Diabetes and your Kidneys

Mrs. Akere had been living with diabetes for over ten years. She always had diligently managed her blood sugar levels, but lately, she had been experiencing some unusual symptoms. She felt fatigued constantly, her appetite had decreased, and she urinated more frequently. She knew these were symptoms of diabetes, but what she didn't realize was that her kidneys were being affected.

Diabetes is a leading cause of kidney failure. This means that if you have diabetes, you are at a higher risk of developing kidney disease, which can be a silent killer.

What is Diabetes?

Diabetes is a chronic disease that affects how your body processes blood sugar (glucose). Glucose is an essential energy source for your body's cells, but when your body can't use it properly, it can cause damage to your organs, including your kidneys.

The Link between Diabetes and Kidneys

The kidneys filter waste and excess fluid from your blood, which is eliminated through urine. High blood sugar levels can damage the blood vessels in the kidneys, making it harder for them to filter waste and fluid. Over time, this damage can progress to kidney failure, where the kidneys can no longer function, and dialysis or a kidney transplant is needed to sustain life.

Symptoms of Kidney Disease

Kidney disease often has no symptoms in its early stages, making it difficult to detect. However, as the disease progresses, you may experience the following symptoms:

  1. Fatigue and weakness
  2. Loss of appetite
  3. Swelling in the hands, feet, and ankles
  4. Changes in urination (frequency, colour, and amount)
  5. Nausea and vomiting
  6. Itching and dry skin
  7. Shortness of breath
  8. High blood pressure

If you have diabetes, you must monitor your blood sugar levels and check your kidney function regularly.

Prevention and Management

The good news is that you can prevent kidney disease by managing your blood sugar levels and adopting a healthy lifestyle. Here are some tips:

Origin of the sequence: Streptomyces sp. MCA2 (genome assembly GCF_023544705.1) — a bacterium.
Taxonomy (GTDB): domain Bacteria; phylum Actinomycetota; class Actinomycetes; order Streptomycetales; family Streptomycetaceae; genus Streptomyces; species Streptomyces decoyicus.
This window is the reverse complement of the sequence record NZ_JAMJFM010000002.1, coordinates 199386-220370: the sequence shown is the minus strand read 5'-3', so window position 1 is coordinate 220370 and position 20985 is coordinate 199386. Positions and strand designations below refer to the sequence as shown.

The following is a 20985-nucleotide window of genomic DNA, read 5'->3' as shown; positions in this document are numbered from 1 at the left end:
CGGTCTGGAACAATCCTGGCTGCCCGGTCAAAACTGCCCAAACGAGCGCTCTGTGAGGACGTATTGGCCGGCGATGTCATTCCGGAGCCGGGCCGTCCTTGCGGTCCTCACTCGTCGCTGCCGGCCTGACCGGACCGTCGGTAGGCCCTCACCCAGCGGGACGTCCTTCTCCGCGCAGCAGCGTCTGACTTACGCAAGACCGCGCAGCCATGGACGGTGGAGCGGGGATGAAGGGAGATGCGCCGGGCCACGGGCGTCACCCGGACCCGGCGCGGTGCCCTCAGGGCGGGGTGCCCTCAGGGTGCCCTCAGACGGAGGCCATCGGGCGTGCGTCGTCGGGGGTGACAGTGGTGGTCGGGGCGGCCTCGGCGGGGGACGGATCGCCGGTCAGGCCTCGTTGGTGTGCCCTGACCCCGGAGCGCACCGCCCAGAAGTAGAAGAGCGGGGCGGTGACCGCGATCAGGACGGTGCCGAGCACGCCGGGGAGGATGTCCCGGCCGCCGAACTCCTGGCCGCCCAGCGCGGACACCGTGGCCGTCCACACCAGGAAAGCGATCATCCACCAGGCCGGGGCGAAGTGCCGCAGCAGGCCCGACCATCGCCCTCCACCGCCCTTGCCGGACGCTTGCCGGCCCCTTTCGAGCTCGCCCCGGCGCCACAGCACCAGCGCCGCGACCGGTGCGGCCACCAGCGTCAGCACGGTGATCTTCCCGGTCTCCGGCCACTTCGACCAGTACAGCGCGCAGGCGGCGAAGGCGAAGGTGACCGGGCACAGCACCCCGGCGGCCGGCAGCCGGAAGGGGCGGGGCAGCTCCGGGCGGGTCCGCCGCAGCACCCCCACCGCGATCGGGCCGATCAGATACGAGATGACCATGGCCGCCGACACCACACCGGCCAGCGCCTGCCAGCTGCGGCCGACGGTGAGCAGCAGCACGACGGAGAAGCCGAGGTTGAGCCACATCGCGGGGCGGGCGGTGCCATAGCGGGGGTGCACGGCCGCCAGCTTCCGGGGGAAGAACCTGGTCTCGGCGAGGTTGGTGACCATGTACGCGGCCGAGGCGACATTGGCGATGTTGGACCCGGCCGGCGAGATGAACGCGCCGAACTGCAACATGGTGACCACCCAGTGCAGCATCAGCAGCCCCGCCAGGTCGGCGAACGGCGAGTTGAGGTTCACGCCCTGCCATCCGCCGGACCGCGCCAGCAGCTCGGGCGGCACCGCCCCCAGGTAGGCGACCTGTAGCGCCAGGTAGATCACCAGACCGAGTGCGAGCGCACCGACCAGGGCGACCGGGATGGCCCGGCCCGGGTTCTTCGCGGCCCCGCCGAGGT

1. Keep your blood sugar levels under control. This means monitoring your blood sugar regularly and following your doctor's recommended treatment plan.
  2. Control your blood pressure. High blood pressure can cause damage to your kidneys, so it is essential to keep it under control. You can do this by eating a healthy diet, exercising regularly, and taking medication if prescribed.
  3. Maintain a healthy weight. Being overweight can increase your risk of developing diabetes and kidney disease. Adopting a healthy diet and exercising can help you maintain a healthy weight.
  4. Quit smoking. Smoking can cause damage to your blood vessels, increasing your risk of kidney disease. Quitting smoking can improve your overall health and reduce your risk of developing kidney disease.
  5. Limit your alcohol consumption. Drinking too much alcohol can damage your kidneys and increase your blood pressure. It's essential to limit your alcohol consumption and drink in moderation.


Many people living with diabetes are unaware of the impact it can have on their kidneys. 

If you are living with diabetes, checking your kidney function regularly is essential, even if you feel fine. Early detection of kidney disease can help prevent it from progressing to kidney failure, which can be life-threatening.

By managing your blood sugar levels, controlling your blood pressure, maintaining a healthy weight, quitting smoking, and limiting alcohol consumption, you can protect your kidney health.

More Articles